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Abstract: PO1929

Idiopathic Hypokalemia in Lupus Nephritis: A Previously Unrecognized Entity

Session Information

Category: Glomerular Diseases

  • 1203 Glomerular Diseases: Clinical, Outcomes, and Trials

Authors

  • Adomako, Emmanuel A., University of Texas Southwestern Medical Center at Dallas, Dallas, Texas, United States
  • Bilal, Saira, George Washington University Medical Faculty Associates, Washington, District of Columbia, United States
  • Liu, Yu-Lun, University of Texas Southwestern Medical Center at Dallas, Dallas, Texas, United States
  • Malik, Ayesha M., Aga Khan University, Karachi, Pakistan
  • Sambandam, Kamalanathan K., University of Texas Southwestern Medical Center at Dallas, Dallas, Texas, United States
Background

The lupus nephritis (LN) population at Parkland Hospital is among the largest in the country. During the course of usual care in this population, we encountered a phenomenon of unexplained hypokalemia that has never been previously described. Here we begin to phenotype this cohort by comparing it to a group of LN controls as well as LN with distal renal tubular acidosis (RTA).

Methods

From our population of 403 LN patients followed in the Parkland Health and Hospital System, we identified a cohort of 20 patients with idiopathic hypokalemia (HK). This cohort is compared to 90 LN controls (control) and 10 LN patients with distal RTA (RTA). In contrasting the three groups, the Chi-squared test or Fisher’s exact test were used for categorical data and the one-way ANOVA or Kruskal-Wallis test was used for continuous measures. For paired comparisons of continuous variables between the groups, the student’s t-test was employed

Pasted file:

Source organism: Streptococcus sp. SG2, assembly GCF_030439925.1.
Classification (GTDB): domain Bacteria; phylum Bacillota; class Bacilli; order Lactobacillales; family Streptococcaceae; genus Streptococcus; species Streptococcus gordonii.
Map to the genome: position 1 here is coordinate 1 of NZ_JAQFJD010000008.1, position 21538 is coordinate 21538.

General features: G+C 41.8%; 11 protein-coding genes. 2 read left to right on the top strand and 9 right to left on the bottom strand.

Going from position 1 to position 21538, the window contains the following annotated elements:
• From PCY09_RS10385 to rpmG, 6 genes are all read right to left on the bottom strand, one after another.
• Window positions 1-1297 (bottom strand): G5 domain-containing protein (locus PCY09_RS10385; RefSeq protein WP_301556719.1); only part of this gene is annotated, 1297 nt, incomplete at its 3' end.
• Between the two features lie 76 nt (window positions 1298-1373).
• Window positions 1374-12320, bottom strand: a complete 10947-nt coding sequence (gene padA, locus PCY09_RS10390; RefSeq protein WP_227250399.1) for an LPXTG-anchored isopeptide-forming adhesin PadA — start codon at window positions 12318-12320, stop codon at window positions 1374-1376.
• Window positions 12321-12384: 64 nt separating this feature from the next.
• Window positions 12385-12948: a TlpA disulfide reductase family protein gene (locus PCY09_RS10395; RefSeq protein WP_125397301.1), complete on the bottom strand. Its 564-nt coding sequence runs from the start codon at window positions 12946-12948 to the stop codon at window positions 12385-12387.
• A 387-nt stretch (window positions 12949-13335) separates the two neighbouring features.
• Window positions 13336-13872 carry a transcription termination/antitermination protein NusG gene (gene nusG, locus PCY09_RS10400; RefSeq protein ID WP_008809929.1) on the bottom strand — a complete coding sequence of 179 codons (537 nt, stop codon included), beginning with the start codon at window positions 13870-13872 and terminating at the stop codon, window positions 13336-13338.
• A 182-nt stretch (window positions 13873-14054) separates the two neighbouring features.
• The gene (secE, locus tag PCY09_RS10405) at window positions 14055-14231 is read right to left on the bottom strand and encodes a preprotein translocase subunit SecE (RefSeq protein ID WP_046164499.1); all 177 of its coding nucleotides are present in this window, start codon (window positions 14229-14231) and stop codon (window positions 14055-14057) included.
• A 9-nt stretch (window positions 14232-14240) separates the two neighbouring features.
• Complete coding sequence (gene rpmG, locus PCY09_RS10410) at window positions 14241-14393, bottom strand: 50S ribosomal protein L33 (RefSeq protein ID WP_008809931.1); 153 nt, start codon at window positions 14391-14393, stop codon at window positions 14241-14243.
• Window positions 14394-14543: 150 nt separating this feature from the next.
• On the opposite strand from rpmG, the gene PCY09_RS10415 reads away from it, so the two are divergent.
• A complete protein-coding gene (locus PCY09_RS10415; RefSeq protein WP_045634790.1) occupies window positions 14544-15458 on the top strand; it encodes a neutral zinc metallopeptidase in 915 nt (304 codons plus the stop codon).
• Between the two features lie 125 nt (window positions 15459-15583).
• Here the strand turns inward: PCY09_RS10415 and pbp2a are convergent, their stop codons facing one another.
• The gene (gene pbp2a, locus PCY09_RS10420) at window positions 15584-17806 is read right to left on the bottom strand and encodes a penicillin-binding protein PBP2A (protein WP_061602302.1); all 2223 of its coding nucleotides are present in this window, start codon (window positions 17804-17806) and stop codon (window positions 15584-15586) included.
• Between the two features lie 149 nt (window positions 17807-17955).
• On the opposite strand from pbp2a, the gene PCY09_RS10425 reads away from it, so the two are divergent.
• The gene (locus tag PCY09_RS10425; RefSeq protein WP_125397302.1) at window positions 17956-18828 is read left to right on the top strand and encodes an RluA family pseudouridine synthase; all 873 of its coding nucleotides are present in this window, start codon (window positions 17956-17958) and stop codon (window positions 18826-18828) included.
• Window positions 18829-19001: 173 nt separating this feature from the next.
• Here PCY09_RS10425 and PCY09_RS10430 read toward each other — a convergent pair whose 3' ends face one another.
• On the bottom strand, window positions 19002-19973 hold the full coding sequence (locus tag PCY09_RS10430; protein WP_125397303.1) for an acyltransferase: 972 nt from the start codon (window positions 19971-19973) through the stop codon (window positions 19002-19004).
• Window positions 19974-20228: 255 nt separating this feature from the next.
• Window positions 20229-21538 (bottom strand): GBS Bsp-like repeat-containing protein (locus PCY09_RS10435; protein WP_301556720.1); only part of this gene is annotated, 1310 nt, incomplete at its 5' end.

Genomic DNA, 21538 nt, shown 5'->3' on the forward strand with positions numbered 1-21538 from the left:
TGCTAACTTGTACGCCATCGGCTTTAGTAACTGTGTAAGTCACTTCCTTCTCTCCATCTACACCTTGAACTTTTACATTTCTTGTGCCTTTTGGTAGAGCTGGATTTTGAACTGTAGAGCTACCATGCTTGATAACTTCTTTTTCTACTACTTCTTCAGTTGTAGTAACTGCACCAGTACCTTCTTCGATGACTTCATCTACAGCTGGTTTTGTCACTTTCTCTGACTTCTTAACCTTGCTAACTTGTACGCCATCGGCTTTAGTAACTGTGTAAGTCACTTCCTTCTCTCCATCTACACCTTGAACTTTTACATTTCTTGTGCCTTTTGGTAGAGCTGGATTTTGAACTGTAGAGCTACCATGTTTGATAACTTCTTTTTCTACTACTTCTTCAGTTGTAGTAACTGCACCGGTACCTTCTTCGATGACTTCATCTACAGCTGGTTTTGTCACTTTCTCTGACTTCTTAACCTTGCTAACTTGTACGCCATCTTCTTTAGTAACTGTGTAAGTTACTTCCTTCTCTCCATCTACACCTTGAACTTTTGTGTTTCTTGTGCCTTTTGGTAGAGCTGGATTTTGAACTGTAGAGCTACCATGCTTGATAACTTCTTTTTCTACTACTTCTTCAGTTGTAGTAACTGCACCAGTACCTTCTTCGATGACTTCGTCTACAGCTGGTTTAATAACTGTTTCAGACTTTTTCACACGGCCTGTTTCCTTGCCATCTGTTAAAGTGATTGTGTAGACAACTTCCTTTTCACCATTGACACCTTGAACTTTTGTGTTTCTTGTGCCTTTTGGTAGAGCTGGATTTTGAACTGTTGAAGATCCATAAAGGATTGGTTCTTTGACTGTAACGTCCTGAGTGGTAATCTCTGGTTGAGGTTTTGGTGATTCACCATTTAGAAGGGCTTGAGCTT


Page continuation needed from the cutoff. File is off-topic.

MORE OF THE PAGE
Results


The HK cases had lower mean serum potassium compared to control and RTA (3.24 vs 4.06 vs 3.75 mmol/L, respectively; P< 0.001). The mean serum bicarbonate was normal in HK and control but lower in RTA (25.83 vs 25.20 vs 19.28 mmol/L, respectively; P< 0.001). The urine pH was abnormally high only in the RTA group (6.13 vs 6.22 vs 6.68; P= 0.012). The mean serum magnesium was modestly lower in HK compared to control-nml and control-RTA (1.75 vs 1.97 vs 1.97 mg/dL; P= 0.002)
There were differences in serologic markers of autoimmunity. Compared with control, both HK and RTA were more likely to be seropositive for anti-SSA (P= 0.002 and 0.015, respectively). In contrast, compared to controls, only HK expressed a higher rate of anti-RNP seropositivity (P= 0.002) and only control-RTA had a higher rate of anti-SSB positivity (P= 0.044).

Conclusion


A syndrome of idiopathic hypokalemia was revealed in 20/403 (5%) of patients within our lupus nephritis population and is distinct from the RTA that is known to rarely occur in lupus. This phenomenon has not been previously described. We speculate that idiopathic hypokalemia is the result of a novel target of autoimmunity in lupus affecting renal tubular potassium transport.

Funding

  • Other NIH Support